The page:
22 September 2022

The (Atomic) Clockmaker

How a woman from Colombia overcame obstacles to become a leading theoretical physicist and develop the world’s most accurate atomic clock.

 

The Rey Family
A young Ana Maria Rey and her parents, Bogotá, Colombia (1993).

In the early 1990s, a student who would become one of the leading theoretical physicists of our time was completing her high school physics homework. Suddenly an explosion shook her family home in Bogotá, Colombia's capital city. Her windows vibrated, and Ana Maria Rey realized a bomb had detonated close to her apartment. The target was a nearby police station. Car bombs were common during the decades of conflict between the Revolutionary Armed Forces of Colombia joined by Colombia’s drug cartels and the Colombian government. Terrorism gripped the city for many years. Some incidents, like the 1985 Palace of Justice siege and the 1993 bombing of the Centro 93 shopping mall, made world headlines. Rey and her school friends grew up terrified to go to shops, movies or restaurants. Everywhere they went, the Rey family had to open the trunk of their car so the police could check for explosives. Despite the looming threat of terrorism, Rey managed to escape the madness, immersing herself in her schoolwork.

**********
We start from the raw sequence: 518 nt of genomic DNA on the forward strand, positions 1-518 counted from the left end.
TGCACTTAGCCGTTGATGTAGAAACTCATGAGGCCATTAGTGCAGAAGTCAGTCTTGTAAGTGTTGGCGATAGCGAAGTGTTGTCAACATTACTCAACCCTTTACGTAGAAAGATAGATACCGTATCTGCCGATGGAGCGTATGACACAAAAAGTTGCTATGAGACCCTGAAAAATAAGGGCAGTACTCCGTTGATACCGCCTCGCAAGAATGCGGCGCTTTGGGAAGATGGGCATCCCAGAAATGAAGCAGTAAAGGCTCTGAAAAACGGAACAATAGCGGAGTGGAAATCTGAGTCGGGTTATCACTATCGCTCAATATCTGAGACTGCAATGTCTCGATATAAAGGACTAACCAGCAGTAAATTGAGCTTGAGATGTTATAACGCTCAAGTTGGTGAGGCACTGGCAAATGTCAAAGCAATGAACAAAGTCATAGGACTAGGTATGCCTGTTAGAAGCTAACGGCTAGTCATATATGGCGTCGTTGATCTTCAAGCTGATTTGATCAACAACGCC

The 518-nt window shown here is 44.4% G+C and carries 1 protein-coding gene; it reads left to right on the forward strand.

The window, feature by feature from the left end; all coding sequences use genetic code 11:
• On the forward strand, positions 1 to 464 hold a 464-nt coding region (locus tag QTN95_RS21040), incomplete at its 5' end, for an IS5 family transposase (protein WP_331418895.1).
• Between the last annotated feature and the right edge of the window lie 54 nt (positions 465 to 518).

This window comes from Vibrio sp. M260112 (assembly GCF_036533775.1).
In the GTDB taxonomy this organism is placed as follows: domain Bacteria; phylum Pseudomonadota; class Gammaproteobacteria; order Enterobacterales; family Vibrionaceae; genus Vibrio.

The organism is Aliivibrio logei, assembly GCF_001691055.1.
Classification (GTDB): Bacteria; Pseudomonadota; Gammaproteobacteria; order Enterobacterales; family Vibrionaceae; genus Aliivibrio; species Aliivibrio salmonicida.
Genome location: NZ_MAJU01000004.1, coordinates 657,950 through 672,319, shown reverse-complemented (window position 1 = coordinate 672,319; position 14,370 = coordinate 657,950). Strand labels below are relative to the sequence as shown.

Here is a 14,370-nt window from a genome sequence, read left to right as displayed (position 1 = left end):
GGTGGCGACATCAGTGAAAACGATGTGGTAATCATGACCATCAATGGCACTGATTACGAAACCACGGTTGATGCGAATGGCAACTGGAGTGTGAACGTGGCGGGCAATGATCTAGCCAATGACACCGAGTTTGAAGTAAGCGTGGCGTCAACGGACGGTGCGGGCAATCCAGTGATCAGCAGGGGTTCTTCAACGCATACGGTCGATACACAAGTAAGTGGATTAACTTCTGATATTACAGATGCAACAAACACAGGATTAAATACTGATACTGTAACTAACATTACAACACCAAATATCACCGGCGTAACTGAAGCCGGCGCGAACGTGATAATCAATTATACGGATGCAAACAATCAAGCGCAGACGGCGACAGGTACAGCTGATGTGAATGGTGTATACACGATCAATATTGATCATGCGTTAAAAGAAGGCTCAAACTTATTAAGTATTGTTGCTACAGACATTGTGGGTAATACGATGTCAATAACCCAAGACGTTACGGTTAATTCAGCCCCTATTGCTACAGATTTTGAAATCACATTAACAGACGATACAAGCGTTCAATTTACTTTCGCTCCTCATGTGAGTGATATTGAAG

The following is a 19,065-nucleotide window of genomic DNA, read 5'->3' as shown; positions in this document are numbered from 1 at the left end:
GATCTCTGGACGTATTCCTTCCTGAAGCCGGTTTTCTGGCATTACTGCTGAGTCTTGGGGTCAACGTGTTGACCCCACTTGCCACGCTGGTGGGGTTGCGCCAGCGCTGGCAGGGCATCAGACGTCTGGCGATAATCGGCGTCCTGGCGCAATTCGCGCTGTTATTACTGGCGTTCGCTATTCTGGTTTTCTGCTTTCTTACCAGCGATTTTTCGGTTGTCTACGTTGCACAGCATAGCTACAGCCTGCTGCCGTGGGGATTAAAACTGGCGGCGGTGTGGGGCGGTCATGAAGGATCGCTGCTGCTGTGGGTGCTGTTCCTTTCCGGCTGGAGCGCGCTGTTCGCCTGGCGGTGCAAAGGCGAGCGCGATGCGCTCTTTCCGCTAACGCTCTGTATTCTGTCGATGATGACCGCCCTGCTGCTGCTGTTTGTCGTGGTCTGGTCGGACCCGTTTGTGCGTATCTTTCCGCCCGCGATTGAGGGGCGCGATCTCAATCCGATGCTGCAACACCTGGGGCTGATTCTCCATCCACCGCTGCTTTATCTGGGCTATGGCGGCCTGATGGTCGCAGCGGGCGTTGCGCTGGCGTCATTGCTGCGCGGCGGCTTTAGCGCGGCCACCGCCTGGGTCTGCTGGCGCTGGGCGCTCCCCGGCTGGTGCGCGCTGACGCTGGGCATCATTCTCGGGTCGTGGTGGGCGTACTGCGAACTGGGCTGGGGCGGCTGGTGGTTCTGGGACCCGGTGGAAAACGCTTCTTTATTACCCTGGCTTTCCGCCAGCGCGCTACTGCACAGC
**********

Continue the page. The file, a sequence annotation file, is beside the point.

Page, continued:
Rey found her calling after a eureka moment in her first physics class. “All the numbers and concepts in my mind came to life.” She realized problems in the real world could be solved with theory. “I felt the beauty of physics. It governs our universe, from the movements of electrons inside an atom to the behavior of black holes. It was a puzzle that could tell us everything about the world, and I loved solving it.” She was captivated. “All I wanted to learn about was physics, no matter what language it came in. My teacher brought me advanced textbooks, which I read in English.” However, to pursue physics she had to overcome the wishes of her family who were set against any career in science.